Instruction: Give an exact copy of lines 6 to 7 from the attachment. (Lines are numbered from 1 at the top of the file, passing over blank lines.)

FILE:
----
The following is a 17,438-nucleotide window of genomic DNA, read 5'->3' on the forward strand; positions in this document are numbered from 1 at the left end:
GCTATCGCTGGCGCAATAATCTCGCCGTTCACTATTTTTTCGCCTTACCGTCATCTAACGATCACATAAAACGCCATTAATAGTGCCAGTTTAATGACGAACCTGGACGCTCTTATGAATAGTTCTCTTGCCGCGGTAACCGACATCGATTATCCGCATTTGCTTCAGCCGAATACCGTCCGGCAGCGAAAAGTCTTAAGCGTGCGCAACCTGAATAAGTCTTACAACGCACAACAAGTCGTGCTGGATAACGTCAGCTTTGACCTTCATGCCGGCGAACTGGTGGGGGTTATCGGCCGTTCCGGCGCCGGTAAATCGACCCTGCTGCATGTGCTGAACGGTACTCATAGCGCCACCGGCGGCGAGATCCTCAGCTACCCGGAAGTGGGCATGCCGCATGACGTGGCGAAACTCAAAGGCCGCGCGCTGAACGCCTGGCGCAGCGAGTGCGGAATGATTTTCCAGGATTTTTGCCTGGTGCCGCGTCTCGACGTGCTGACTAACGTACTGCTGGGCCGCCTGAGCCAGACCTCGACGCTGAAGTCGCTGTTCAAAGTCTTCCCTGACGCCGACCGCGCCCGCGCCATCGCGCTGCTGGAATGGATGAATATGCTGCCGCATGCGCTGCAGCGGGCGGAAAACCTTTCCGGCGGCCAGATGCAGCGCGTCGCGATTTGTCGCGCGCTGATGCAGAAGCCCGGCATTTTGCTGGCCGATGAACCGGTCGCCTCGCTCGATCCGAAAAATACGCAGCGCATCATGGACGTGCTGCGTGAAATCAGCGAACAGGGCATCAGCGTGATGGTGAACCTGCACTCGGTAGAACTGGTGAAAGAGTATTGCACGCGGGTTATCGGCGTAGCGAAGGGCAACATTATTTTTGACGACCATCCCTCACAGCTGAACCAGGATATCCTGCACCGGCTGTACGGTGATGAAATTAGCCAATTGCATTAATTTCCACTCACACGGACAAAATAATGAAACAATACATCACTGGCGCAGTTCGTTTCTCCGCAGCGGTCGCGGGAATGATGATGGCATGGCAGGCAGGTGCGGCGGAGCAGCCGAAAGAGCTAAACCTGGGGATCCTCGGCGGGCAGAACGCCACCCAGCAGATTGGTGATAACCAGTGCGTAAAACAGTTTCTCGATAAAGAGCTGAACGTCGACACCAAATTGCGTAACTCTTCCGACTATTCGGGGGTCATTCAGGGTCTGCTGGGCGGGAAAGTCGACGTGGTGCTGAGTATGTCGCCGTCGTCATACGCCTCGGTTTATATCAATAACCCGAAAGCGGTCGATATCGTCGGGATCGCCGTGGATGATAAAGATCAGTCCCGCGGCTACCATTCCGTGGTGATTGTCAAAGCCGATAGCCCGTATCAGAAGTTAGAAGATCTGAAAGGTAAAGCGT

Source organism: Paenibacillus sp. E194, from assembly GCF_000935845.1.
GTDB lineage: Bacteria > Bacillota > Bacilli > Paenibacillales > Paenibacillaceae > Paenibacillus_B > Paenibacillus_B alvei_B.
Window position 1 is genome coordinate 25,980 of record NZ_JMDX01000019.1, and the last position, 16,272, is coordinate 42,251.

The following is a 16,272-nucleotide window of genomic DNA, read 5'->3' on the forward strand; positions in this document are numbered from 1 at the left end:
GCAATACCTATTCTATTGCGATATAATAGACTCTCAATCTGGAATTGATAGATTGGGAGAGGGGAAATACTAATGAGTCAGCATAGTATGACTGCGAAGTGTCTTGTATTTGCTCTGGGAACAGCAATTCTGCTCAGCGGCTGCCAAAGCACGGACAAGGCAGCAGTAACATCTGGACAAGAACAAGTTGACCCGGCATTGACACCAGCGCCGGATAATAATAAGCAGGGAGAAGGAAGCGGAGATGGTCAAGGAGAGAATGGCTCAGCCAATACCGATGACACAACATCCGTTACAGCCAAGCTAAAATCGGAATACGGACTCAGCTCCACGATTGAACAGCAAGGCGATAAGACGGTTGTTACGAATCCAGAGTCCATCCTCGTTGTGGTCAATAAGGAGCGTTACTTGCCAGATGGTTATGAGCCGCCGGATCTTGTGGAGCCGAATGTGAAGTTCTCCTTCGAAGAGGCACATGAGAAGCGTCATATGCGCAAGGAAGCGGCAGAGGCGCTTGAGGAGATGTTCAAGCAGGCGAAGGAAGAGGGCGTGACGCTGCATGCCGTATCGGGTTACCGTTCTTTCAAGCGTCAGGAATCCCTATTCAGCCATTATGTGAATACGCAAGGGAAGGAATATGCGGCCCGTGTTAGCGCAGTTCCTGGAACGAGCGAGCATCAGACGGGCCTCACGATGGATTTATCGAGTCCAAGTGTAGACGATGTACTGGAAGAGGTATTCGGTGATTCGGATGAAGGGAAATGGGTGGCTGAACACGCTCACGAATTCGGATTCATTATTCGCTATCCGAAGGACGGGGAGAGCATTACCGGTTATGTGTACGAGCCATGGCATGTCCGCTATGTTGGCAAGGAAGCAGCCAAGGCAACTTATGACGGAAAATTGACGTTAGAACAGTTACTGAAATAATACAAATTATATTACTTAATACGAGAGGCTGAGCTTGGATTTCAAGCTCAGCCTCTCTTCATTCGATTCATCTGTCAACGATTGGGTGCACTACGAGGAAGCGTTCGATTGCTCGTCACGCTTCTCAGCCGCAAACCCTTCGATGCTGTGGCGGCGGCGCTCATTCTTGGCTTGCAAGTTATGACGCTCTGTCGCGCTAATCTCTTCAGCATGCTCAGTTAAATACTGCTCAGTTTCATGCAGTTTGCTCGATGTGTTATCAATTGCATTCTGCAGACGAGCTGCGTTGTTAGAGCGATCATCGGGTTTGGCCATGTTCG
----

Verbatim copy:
The following is a 16,272-nucleotide window of genomic DNA, read 5'->3' on the forward strand; positions in this document are numbered from 1 at the left end:
GCAATACCTATTCTATTGCGATATAATAGACTCTCAATCTGGAATTGATAGATTGGGAGAGGGGAAATACTAATGAGTCAGCATAGTATGACTGCGAAGTGTCTTGTATTTGCTCTGGGAACAGCAATTCTGCTCAGCGGCTGCCAAAGCACGGACAAGGCAGCAGTAACATCTGGACAAGAACAAGTTGACCCGGCATTGACACCAGCGCCGGATAATAATAAGCAGGGAGAAGGAAGCGGAGATGGTCAAGGAGAGAATGGCTCAGCCAATACCGATGACACAACATCCGTTACAGCCAAGCTAAAATCGGAATACGGACTCAGCTCCACGATTGAACAGCAAGGCGATAAGACGGTTGTTACGAATCCAGAGTCCATCCTCGTTGTGGTCAATAAGGAGCGTTACTTGCCAGATGGTTATGAGCCGCCGGATCTTGTGGAGCCGAATGTGAAGTTCTCCTTCGAAGAGGCACATGAGAAGCGTCATATGCGCAAGGAAGCGGCAGAGGCGCTTGAGGAGATGTTCAAGCAGGCGAAGGAAGAGGGCGTGACGCTGCATGCCGTATCGGGTTACCGTTCTTTCAAGCGTCAGGAATCCCTATTCAGCCATTATGTGAATACGCAAGGGAAGGAATATGCGGCCCGTGTTAGCGCAGTTCCTGGAACGAGCGAGCATCAGACGGGCCTCACGATGGATTTATCGAGTCCAAGTGTAGACGATGTACTGGAAGAGGTATTCGGTGATTCGGATGAAGGGAAATGGGTGGCTGAACACGCTCACGAATTCGGATTCATTATTCGCTATCCGAAGGACGGGGAGAGCATTACCGGTTATGTGTACGAGCCATGGCATGTCCGCTATGTTGGCAAGGAAGCAGCCAAGGCAACTTATGACGGAAAATTGACGTTAGAACAGTTACTGAAATAATACAAATTATATTACTTAATACGAGAGGCTGAGCTTGGATTTCAAGCTCAGCCTCTCTTCATTCGATTCATCTGTCAACGATTGGGTGCACTACGAGGAAGCGTTCGATTGCTCGTCACGCTTCTCAGCCGCAAACCCTTCGATGCTGTGGCGGCGGCGCTCATTCTTGGCTTGCAAGTTATGACGCTCTGTCGCGCTAATCTCTTCAGCATGCTCAGTTAAATACTGCTCAGTTTCATGCAGTTTGCTCGATGTGTTATCAATTGCATTCTGCAGACGAGCTGCGTTGTTAGAGCGATCATCGGGTTTGGCCATGTTCG